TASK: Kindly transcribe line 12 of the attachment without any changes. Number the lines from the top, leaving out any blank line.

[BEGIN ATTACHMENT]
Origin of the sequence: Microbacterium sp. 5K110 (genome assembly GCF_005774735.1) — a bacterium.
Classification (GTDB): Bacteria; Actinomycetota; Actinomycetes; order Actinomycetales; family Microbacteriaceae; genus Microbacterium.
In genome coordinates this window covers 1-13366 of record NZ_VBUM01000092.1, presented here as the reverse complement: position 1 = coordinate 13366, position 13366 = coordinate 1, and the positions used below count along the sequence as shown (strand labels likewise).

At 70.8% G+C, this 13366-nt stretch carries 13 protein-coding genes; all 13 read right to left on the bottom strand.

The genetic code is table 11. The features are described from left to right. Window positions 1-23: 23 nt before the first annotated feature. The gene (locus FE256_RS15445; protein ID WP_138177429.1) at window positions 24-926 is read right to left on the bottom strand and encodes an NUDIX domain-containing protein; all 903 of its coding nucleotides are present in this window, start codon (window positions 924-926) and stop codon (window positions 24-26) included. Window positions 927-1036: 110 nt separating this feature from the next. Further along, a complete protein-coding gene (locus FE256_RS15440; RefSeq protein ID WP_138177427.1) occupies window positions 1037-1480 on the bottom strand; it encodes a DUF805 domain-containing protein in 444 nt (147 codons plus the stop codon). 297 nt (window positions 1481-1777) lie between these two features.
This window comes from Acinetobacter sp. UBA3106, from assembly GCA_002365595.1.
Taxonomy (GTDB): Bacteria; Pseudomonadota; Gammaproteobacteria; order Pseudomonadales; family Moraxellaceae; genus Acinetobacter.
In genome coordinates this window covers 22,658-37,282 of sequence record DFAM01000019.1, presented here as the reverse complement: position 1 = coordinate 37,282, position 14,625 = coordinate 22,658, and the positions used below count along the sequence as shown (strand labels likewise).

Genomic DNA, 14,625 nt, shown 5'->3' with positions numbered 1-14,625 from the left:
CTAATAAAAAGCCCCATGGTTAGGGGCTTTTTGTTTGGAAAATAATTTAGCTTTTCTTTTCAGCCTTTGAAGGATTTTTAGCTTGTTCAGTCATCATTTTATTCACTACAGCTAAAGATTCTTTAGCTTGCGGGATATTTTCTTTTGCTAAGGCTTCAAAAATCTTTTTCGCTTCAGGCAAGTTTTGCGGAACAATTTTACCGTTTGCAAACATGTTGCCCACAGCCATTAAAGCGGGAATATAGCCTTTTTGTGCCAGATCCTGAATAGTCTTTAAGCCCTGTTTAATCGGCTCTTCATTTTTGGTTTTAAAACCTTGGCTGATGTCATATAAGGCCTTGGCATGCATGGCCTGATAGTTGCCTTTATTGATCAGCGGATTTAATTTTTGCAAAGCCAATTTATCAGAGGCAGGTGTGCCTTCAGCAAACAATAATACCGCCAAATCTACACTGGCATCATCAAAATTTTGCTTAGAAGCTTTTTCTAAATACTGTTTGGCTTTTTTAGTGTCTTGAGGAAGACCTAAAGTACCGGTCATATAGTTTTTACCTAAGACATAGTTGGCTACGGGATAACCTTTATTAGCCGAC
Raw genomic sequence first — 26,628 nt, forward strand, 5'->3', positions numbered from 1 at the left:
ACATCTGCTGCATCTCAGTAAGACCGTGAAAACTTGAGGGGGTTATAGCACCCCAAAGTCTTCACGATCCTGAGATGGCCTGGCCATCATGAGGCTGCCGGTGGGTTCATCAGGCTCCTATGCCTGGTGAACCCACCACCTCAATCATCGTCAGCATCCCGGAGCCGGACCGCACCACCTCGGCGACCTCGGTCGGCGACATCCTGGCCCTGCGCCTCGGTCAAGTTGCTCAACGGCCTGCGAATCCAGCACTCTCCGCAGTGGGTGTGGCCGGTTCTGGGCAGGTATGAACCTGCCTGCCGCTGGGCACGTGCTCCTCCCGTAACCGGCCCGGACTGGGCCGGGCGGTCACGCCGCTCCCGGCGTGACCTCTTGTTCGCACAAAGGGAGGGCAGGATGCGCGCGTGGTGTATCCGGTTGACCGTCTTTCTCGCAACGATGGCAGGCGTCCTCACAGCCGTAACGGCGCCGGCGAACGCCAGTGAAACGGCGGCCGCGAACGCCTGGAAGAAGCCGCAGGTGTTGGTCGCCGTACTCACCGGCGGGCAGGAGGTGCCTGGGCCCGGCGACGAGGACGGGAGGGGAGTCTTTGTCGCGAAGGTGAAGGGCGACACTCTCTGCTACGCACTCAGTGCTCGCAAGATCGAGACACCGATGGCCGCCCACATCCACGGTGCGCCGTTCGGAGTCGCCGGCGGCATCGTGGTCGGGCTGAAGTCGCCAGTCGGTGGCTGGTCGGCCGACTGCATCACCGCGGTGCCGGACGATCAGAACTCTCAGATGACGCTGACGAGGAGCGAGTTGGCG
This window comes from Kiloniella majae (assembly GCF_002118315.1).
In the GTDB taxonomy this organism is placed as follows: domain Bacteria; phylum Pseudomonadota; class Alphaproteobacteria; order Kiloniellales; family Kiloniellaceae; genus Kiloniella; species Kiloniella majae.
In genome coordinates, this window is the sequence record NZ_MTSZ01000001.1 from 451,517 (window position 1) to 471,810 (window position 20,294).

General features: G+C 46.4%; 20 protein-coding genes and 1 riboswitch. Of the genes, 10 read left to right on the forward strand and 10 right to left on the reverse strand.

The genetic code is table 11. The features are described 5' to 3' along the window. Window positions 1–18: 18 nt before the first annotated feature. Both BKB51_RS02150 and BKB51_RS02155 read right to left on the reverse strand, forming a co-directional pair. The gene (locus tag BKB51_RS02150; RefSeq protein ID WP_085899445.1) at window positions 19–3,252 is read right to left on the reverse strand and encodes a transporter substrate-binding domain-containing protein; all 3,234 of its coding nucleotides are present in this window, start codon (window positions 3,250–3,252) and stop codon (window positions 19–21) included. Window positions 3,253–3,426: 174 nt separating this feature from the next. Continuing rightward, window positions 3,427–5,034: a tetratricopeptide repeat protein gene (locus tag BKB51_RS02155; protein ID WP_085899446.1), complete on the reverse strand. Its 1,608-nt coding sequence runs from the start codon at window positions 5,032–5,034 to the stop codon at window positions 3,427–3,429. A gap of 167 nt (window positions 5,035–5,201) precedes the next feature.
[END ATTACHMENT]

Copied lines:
ACATCTGCTGCATCTCAGTAAGACCGTGAAAACTTGAGGGGGTTATAGCACCCCAAAGTCTTCACGATCCTGAGATGGCCTGGCCATCATGAGGCTGCCGGTGGGTTCATCAGGCTCCTATGCCTGGTGAACCCACCACCTCAATCATCGTCAGCATCCCGGAGCCGGACCGCACCACCTCGGCGACCTCGGTCGGCGACATCCTGGCCCTGCGCCTCGGTCAAGTTGCTCAACGGCCTGCGAATCCAGCACTCTCCGCAGTGGGTGTGGCCGGTTCTGGGCAGGTATGAACCTGCCTGCCGCTGGGCACGTGCTCCTCCCGTAACCGGCCCGGACTGGGCCGGGCGGTCACGCCGCTCCCGGCGTGACCTCTTGTTCGCACAAAGGGAGGGCAGGATGCGCGCGTGGTGTATCCGGTTGACCGTCTTTCTCGCAACGATGGCAGGCGTCCTCACAGCCGTAACGGCGCCGGCGAACGCCAGTGAAACGGCGGCCGCGAACGCCTGGAAGAAGCCGCAGGTGTTGGTCGCCGTACTCACCGGCGGGCAGGAGGTGCCTGGGCCCGGCGACGAGGACGGGAGGGGAGTCTTTGTCGCGAAGGTGAAGGGCGACACTCTCTGCTACGCACTCAGTGCTCGCAAGATCGAGACACCGATGGCCGCCCACATCCACGGTGCGCCGTTCGGAGTCGCCGGCGGCATCGTGGTCGGGCTGAAGTCGCCAGTCGGTGGCTGGTCGGCCGACTGCATCACCGCGGTGCCGGACGATCAGAACTCTCAGATGACGCTGACGAGGAGCGAGTTGGCG